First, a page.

Few singers get solo CD contracts these days, but Polish lyric-coloratura soprano Aleksandra Kurzak has nabbed one with Decca and her first CD, Gioia! is out now in Europe and on September 13 in the US. I’ve seen Kurzak sing Gilda and Blonde in the Met (perfectly good) and Donna Anna at the Theater an der Wien (excellent) and while she is a good artist with an attractive voice and solid technique (and a committed and smart actress), I didn’t note her as a big star in the making. But the CD and a September Opera News article (not online yet) suggest she is Happening. Is she?
Kurzak began as a Olympia/Queen of the Night coloratura but is taking a turn towards more lyric territory. The repertoire here spans both categories. It’s your standard “calling card”-type album of wildly assorted arias from “Mein Herr Marquis” to Mozart to Puccini. Kurzak has a pretty, light voice with a soft-grained, airy quality and wide, relaxed vibrato. Her coloratura is spotless and intonation excellent. But the exclamation point in the album’s title seems misplaced, she’s more poised and polished than expressive or exciting or varied. It is fine singing, but there are few signs of anything as spontaneous or exciting as “Gioia!” “Una voce poco fa” and “Mein Herr Marquis” both have dazzling passagework but are short on humor and personality. The sole Mozart aria, “Deh vini, non tardar,” suffers from excessive portamenti and awkward leaning into some notes. She fares better in Lucia’s “Regnava nel silenzio,” where her cool temperament is more of an asset, and her “Son vergin vezzosa” (from I puritani) is admirably fluid, but it doesn’t work terribly well without context. Was it chosen because it’s a polonaise?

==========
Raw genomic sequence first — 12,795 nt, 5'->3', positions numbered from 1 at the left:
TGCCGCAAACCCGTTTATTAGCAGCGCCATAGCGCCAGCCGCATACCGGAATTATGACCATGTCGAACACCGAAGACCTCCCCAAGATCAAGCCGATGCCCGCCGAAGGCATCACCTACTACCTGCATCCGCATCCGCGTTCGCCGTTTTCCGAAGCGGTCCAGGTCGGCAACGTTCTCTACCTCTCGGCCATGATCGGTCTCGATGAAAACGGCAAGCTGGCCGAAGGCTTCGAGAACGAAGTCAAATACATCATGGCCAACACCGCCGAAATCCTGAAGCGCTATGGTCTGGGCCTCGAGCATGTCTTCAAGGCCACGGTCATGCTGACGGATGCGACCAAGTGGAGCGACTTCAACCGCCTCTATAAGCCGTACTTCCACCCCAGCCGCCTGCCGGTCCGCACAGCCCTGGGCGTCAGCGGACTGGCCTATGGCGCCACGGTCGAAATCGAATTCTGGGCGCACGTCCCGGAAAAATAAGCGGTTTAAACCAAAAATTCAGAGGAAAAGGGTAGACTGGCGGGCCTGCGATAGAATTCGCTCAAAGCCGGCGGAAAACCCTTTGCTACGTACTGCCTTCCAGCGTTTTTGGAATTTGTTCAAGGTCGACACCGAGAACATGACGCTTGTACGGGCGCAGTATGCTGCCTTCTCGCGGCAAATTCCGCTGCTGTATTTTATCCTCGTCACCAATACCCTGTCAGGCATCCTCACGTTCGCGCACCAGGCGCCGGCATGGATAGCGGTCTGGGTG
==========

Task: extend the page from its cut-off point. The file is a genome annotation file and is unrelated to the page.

Her attention to the words is spotty and Italian indistinct (is that a “babbino caro” or a “bambino caro”? it almost sounds like the second), but she turns out to be a surprisingly good Violetta, with a dreamy, floating “È strano” and “Ah fors’è lui” and a “Sempre libera” that is maybe not intense but is certainly more precise and easy than most. Tenor Francesco Demuro appears for the first Nemorino-Adina duet from Elisir d’amore, and sounds jolly if unevenly supported, and Kurzak is almost animated. The final track is the only rarity, an aria from the Polish national opera Straszny dwór (The Haunted Manor) by Stanislaw Moniuzko, an interesting piece that sounds like early Verdi with a Wieniawski-esque violin obligato. The conducting by Omar Meir Welber and the playing of the Orchestra de la Comunitat Valenciana are unobtrusively fine.
I have to wonder about the purpose of these sampler quilt albums–so few singers have the range to be equally good in such a wide breadth of repertoire, and it seems like it would be smarter for them to play more to their strengths. I think it would also make for more enjoyable listening.* Besides, who is just dying to buy another recording of “Caro nome” when you could get something new? (I know. Some people are. Not me.) The press material says this was originally planned as an all-Rossini album, and I have to think that would have been better.
Based on this, Kurzak is a promising artist still finding her footing. But between the dull selection of music and lack of temperament, this isn’t a CD I picture myself listening to many times. Here it is on US Amazon, if you are so inclined.
Trailer (is anyone surprised by the choice of freeze frame?):
*Does anyone else remember Elina Garanca’s Aria cantilena, which memorably juxtaposed Cenerentola with Villa-Lobos and followed them with Offenbach’s “J’aime les militaires”?